3. ^ a b La Porta, Sergio (2013). "Reconstructing Armenia: Strategies of Co-Existence amongst Christians and Muslims in the Thirteenth Century". Negotiating Co-Existence: Communities, Cultures and Convivencia in Byzantine Society.
  4. ^ Eastmond 2017, p. 4.
  5. ^ Eastmond 2017, p. 66.
  6. ^ Patkanian 1952, p. 141.
  7. ^ a b c d e f Patkanian 1874, p. 121.
  8. ^ a b c d Manandian 1952, p. 141.
  9. ^ Gandzaketsi 1976, p. 120.
  10. ^ Eastmond 2017, p. 1.
  11. ^ a b Brosset 1851, p. 271.
  12. ^ Eastmond 2017, p. 101.
  13. ^ Eastmond 2017, p. 173.
  14. ^ Eastmond 2017, p. 174.
  15. ^ Eastmond 2017, p. 110.
  16. ^ a b Sublet 1974.
  17. ^ Eastmond 2017, p. 181.
  18. ^ a b c Eastmond 2017, p. 103.
  19. ^ Eastmond 2017, p. 211.
  20. ^ Eastmond 2017, p. 107.
  21. ^ Eastmond 2017, p. 108.
  22. ^ Eastmond 2017, p. 109.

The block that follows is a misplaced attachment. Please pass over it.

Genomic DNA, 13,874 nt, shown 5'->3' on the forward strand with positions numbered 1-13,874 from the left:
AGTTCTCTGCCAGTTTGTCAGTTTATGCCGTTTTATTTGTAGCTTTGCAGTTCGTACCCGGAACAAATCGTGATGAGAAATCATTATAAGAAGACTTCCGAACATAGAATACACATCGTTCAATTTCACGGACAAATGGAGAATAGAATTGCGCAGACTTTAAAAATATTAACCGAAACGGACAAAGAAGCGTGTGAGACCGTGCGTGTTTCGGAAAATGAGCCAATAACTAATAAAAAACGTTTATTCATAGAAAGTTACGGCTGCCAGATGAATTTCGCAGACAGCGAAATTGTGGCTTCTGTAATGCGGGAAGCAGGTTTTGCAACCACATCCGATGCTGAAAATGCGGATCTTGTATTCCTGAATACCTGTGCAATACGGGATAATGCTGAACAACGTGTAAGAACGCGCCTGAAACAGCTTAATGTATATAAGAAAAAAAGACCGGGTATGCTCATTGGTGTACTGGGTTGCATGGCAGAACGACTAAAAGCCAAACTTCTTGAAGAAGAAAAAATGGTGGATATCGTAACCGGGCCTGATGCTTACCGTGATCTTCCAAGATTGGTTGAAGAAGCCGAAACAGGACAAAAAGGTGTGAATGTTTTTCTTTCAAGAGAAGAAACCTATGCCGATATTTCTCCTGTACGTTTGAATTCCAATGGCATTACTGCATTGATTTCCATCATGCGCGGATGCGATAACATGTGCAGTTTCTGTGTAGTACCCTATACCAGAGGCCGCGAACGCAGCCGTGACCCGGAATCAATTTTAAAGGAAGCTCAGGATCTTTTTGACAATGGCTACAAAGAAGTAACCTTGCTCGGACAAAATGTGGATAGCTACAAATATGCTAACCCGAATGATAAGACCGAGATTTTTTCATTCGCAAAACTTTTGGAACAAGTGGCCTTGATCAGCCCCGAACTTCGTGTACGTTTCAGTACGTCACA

23. ^ Eastmond 2017, p. 324.
  24. ^ Eastmond 2017, p. 325.
  25. ^ a b Eastmond 2017, p. 328.
  26. ^ Eastmond 2017, p. 327.
  27. ^ Eastmond 2017, p. 2.
  28. ^ Eastmond 2017, p. 9.
  29. ^ Eastmond 2017, p. 8.
  30. ^ Eastmond 2017, pp. 9–10.
  31. ^ Eastmond 2017, pp. 14–15.
  32. ^ Ho, Colleen C. (2019-12-01). "Review: Tamta's World: The Life and Encounters of a Medieval Noblewoman from the Middle East to Mongolia, by Antony Eastmond". Journal of Medieval Worlds. 1 (4): 57–60. doi:10.1525/jmw.2019.1.4.57.
  33. ^ Kohda Hazelton, Clare (2017). "A Woman of Some Importance". www.spectator.co.uk. Retrieved 2020-11-01.
  34. ^ Pogossian, Zaroui (2019). "Women, Identity, and Power: A Review Essay of Antony Eastmond, Tamta's World" (PDF). Al-ʿUsur Al-Wusta. 27.
  35. ^ "2018 Award Winners". PROSE Awards. Retrieved 2020-10-31.